US to expect Russian naval exercises in Caribbean during summer

WASHINGTON, D.C. (Reuters) – Russia will send combat vessels to the Caribbean this summer in part of naval drills that are likely to include port visits in Cuba and possible stops in Venezuela. A senior U.S. Official said on Wednesday.

An official from the U.S. Navy told a small group reporters that the United States did not consider the exercise, which involved a relatively low number of planes and vessels, as being threatening. However, they will monitor it.

Since Russia’s invasion of Ukraine in 2022, tensions between the United States ad Russia have increased. Officials said that Russian naval activity has increased due to U.S. backing for Ukraine.

The official stated that “this is Russia demonstrating its still capability of some level global power projection.”

The official confirmed that U.S. officials informed relevant members of Congress on Capitol Hill on Thursday about the activities.

As part of Russia’s routine military exercises, this summer we expect Russia to conduct increased naval and air activities near the United States. The official stated that these actions would culminate in an international Russian naval exercise later this year.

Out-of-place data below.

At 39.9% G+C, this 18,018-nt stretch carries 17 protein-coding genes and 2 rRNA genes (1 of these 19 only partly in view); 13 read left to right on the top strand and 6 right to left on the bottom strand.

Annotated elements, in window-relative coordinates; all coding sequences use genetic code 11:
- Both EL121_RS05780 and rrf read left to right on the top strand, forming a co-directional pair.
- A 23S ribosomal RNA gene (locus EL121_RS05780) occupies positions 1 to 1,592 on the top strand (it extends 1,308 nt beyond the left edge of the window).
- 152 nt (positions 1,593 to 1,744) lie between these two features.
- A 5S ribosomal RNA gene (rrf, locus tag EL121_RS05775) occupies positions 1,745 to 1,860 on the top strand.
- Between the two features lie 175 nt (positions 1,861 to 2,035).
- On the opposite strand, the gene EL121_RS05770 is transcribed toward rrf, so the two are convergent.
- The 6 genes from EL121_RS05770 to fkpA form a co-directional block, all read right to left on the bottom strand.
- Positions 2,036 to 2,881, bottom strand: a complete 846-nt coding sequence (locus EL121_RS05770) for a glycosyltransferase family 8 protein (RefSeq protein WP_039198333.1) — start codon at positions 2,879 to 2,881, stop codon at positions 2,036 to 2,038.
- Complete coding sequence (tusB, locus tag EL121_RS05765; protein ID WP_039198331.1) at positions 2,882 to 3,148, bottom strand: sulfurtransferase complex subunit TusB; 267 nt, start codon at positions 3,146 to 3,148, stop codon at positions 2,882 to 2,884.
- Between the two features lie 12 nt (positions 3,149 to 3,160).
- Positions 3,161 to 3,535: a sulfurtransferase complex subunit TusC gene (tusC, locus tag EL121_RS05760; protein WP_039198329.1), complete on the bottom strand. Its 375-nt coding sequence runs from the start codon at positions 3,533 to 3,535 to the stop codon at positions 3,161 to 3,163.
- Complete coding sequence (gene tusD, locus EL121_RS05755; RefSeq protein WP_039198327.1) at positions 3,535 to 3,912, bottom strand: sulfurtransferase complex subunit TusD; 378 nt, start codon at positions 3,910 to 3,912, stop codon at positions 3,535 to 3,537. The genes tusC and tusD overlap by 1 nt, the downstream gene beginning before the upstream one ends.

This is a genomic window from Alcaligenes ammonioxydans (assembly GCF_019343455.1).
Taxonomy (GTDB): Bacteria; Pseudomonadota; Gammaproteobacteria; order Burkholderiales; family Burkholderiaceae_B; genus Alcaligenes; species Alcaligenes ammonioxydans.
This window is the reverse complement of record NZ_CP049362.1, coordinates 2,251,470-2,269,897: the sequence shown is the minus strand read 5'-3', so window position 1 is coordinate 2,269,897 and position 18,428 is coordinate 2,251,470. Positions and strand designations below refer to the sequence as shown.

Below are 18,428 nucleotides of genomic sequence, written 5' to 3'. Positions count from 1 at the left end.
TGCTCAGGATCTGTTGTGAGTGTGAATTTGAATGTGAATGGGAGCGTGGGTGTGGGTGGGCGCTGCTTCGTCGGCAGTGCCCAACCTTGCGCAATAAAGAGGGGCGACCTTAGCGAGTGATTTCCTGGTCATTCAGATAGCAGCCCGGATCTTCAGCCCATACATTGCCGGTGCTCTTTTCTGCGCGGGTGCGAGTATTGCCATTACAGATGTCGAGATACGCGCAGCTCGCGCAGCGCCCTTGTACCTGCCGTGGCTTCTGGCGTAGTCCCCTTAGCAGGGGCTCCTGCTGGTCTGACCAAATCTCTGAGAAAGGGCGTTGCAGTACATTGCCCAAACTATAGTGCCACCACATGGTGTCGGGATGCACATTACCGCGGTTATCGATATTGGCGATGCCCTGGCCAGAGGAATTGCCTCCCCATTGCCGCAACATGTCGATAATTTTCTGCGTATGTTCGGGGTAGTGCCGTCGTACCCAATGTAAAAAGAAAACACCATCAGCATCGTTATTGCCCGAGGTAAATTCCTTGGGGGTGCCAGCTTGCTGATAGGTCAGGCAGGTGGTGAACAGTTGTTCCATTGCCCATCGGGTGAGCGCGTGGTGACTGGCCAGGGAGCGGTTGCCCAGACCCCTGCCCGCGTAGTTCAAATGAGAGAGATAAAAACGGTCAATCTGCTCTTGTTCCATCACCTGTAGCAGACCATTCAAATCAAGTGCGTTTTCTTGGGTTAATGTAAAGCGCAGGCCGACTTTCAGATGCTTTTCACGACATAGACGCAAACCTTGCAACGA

The official stated that the deployments were part of normal naval activity. “We are not concerned about Russia’s deployments as they pose no direct threats to the United States.”

We expect that Russia will send temporary combat naval ships to the Caribbean Region. These ships are likely to make port calls in Cuba, and perhaps Venezuela. He said that there could be aircraft or flights deployed in the area.

Officials said that the Biden administration didn’t view the deployment as alarming, since Russia has sent ships to the Western Hemisphere every year from 2013 until 2020.

The official stated that “we should expect to see more of this type of activity in the future, but we do note that these deployments are costly for the Russian Navy which struggles to maintain readiness while conducting deployments using an aged fleet.”

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